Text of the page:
All about kombucha tea

A fermented concoction made with tea, sugar, bacteria and yeasts might not sound like the most delicious or most beneficial drink, but some believe that is exactly what Kombucha tea is. Some have called it a “magical elixir”. Some have dubbed it the new Red Bull only with healthful properties. Some claim it can fight everything from baldness to AIDS. However, other sources cite adverse side effects of and deaths linked to the drink.
Kombucha tea is made by fermenting sweetened green or black tea with a culture of yeasts and bacteria called the “Kombucha mushroom,” according to It is not actually a mushroom; rather, it is called that because of the shape and color of the sac that forms at the top of the tea after fermenting.
Kombucha tea is said to have originated in ancient China, but conflicting reports cite Russia and other countries as the first producing-nations.
“It’s become incredibly trendy lately in the 20-to-30-something, foodie, intelligentsia set” – Dr. Daphne Miller, a family practitioner and professor of nutrition and integrative medicine at the University of California, San Francisco, told The New York Times. “Kombucha is like their Coca-Cola.”
Kombucha tea is not justy popular amongst a small, healthfully-conscious sect. A-listers like Halle Berry, Madonna, Lindsay Lohan, Kirsten Dunst and Meg Ryan have all been spotted sipping the tea.

All about kombucha tea
Kombucha tea.

Since the 90′s when it first gained recognition as a cure-all for ailments for everything from cancer to graying hair, kombucha tea has continued to gain popularity despite minimal scientific validation and potential risks.
Now commercially available through a variety of national and regional distributors, including Whole Foods and Safeway, kombucha tea has become a hit among the proponents for holistic medicine, but why? Is it just a fad or does kombucha actually possess some type of miraculous healing power?
Also called Manchurian tea, kargasok tea, or tea fungus, kombucha is made at home and commercially by fermenting a flat pancake-like culture in sweetened black tea. Although the culture is actually made of a combination of yeast and bacteria, it is often referred to as the kombucha mushroom – according to an American Cancer Society statement about kombucha tea.
According to the Food and Drug Administration, the brewing process can take up to seven days and the nutritional profile and alcohol content can vary from batch to batch. This is especially common in a home-brew scenario where protocols are not followed and there are differences in the initial tea concentration, the age of the mushroom and fermentation time, which can affect the final product.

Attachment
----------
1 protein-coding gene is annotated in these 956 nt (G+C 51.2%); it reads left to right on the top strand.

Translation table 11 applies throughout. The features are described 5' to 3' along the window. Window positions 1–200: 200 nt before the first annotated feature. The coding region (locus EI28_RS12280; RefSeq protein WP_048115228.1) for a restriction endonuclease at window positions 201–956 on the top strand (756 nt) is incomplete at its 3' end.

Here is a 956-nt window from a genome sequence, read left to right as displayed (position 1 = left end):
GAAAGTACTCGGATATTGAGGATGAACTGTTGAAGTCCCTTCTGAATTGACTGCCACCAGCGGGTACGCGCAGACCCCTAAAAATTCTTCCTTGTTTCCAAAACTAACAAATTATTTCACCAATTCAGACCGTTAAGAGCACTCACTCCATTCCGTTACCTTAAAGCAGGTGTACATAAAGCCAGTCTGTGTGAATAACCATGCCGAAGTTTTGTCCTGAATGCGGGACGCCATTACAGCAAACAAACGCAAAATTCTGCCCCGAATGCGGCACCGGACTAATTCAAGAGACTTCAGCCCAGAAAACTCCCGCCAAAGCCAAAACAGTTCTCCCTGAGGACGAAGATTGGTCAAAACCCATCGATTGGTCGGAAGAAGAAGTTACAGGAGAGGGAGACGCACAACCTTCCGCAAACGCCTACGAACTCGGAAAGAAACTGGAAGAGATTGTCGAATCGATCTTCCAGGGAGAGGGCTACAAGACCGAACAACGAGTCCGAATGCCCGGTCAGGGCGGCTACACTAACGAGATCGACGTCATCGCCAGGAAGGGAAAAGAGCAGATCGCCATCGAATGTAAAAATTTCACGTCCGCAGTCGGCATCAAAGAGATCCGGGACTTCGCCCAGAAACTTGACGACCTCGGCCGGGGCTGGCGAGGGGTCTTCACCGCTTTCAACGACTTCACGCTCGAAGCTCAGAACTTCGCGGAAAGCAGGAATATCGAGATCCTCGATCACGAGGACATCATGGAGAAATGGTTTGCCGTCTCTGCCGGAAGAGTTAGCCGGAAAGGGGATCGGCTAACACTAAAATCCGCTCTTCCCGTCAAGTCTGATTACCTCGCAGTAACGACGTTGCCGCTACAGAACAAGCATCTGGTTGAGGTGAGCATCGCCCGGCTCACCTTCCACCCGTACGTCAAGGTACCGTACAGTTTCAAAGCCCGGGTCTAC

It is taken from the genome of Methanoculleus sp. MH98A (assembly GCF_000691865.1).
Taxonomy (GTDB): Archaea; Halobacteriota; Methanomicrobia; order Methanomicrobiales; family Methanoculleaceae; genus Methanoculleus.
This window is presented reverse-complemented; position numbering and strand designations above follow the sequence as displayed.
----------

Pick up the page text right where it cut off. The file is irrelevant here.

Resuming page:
While there have been reports of tea contamination that have resulted in hospital trips and even lead poisoning when painted ceramic pots were used to brew the tea, these dangers seem to be far more prevalent in home brews rather than commercially available versions.
According to a FDA announcement concerning tea contamination – “FDA studies have found no evidence of contamination in kombucha products fermented under sterile conditions,” during inspections of a major kombucha tea supplier’s California facility.
Ed Kasper, a retired acupuncturist, better known for his online persona as the “Happy Herbalist,” has been brewing and selling the tea out of his North Carolina home since 1997. He compares brewing kombucha to cooking at home.

Kombucha tea has become exceedingly trendy lately amongst the healthfully conscious, and stars such as Lindsay Lohan and Madonna have even been spotted sipping on the tea. But is it really the magical cure-all it claims to be?
The beverage has been around for more than 2.000 years. In fact, the ancient Chinese called Kombucha the “Immortal Health Elixir.” Kombucha is a colony of bacteria and yeast, which is then added to sugar and tea and allowed to ferment in order to produce what is known as Kombucha tea. The tea is available commercially and can also be made at home.
Advocates of the brew claim that Kombucha detoxifies the body, increases energy, sharpens eyesight, aids joint recovery, improves skin elasticity, aids digestion and even prevents and fights cancer and arthritis. There is little published research done on the benefits.
As of yet there have not been any published case-controlled studies and no specific links have been established in relation to effect of central nervous system, liver, metabolic acidosis, and toxicity in general.
Several cases of harm have been reported, however, with symptoms including upset stomach, infections and allergic reactions. Some sources have even indirectly linked death to Kombucha.
Adverse reactions may be due to unsanitary fermentation conditions, leaching compounds from the fermentation vessels, or “sickly” kombucha cultures that cannot acidify the brew. The acidity of the fermented drink is what prevents the growth of unwanted contaminants.
Since home-brewing facilities vary a great deal, the tea can easily become contaminated with harmful germs. Home-brewed tea should not be brewed in ceramic, lead crystal or painted containers, as the acidity of the beverage can cause it to absorb harmful elements from the container.
All in all, there is no solid evidence that Kombucha delivers on its health claims, and given that several cases of harm have been reported, it might be best to avoid it until further research has been done. Since potential health risks are unknown, anyone with an immune deficiency or other medical condition should consult physician before drinking the tea. Women who are pregnant or breast feeding should also avoid Kombucha.

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